Non-service connected, continuously homeless youth are arguably one of the most vulnerable populations in the U.S. These youth reside at society's margins experiencing an accumulation of risks over time. Research concludes that as vulnerabilities increase so do poor long-term outcomes. This study tested the mediating effects of service connection and personal control as mediators of cumulative risk and housing, health and mental health outcomes. By understanding the processes associated with therapeutic change among those with the most vulnerabilities, service providers and researchers can target those factors to enhance positive outcomes.
Seventy-nine, non-service connected, substance using homeless youth were offered a strengths-based outreach and engagement intervention and were assessed at baseline 3, 6 and 9 months post-baseline.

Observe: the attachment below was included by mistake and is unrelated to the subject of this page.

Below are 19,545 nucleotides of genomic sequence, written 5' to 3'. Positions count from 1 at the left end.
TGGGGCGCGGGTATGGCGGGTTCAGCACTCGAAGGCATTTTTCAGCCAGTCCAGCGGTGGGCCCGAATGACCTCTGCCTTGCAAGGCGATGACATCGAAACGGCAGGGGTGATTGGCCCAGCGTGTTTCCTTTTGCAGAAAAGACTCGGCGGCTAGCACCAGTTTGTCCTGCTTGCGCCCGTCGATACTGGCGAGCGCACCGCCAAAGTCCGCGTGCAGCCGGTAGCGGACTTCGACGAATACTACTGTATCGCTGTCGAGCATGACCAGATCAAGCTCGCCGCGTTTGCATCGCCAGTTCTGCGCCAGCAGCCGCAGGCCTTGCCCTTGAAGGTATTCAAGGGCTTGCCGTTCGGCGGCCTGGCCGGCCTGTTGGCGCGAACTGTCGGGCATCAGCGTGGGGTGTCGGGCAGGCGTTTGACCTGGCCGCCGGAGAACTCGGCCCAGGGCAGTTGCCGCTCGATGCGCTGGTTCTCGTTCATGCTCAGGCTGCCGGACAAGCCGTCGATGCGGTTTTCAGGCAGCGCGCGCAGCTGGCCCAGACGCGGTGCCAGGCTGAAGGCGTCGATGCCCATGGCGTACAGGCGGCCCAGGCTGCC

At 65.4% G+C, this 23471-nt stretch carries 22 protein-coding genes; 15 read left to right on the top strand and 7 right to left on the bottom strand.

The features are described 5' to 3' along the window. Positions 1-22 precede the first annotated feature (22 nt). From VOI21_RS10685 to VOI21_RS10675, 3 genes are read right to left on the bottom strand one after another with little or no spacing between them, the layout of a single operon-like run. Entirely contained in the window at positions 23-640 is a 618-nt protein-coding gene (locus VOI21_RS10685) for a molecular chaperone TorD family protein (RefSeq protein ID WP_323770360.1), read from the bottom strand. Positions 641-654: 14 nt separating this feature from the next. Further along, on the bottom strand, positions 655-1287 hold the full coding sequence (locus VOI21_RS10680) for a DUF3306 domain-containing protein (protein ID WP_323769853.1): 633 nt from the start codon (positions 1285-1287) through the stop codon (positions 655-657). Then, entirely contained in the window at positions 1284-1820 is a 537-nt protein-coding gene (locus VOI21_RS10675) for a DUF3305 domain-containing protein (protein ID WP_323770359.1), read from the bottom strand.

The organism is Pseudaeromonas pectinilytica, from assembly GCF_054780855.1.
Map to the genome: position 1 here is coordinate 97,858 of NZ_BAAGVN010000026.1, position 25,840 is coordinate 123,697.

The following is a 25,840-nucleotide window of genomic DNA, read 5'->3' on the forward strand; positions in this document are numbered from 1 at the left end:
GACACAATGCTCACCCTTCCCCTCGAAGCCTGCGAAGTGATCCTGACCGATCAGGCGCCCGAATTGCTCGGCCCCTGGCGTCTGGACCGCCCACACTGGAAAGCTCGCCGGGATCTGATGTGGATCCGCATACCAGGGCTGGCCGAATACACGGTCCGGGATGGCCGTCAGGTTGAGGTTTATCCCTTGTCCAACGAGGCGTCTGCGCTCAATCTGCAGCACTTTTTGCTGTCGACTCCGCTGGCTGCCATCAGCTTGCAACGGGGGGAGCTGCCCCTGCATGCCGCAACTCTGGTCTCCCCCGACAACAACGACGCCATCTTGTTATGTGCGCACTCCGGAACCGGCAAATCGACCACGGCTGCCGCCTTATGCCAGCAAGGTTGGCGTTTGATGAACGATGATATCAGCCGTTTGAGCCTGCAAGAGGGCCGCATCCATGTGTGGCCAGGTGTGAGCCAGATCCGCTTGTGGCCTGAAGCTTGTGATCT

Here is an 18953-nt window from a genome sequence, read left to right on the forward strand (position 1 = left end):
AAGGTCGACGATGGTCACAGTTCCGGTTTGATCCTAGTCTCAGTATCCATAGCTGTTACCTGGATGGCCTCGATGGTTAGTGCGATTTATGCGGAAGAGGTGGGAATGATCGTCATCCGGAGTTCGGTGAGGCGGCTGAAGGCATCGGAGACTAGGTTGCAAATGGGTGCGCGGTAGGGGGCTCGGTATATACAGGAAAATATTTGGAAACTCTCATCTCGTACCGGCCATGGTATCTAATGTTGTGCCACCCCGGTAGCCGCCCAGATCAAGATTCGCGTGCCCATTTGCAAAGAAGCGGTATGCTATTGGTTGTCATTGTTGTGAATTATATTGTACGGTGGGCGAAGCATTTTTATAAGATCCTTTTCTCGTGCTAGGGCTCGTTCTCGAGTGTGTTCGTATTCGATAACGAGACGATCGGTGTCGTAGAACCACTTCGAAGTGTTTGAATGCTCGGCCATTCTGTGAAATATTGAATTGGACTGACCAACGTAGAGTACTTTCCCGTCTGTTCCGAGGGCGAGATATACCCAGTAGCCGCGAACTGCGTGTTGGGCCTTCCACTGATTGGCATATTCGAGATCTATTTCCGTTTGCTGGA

Personal control mediated the effects of cumulative risk on housing stability, and service utilization mediated the effects of cumulative risk on mental health.
This study specifies important targets of intervention for a population at high risk for continuing homelessness. In particular, service providers should target youths' sense of personal control and link them to needed community-based services in order to help them exit street life and improve mental health outcomes.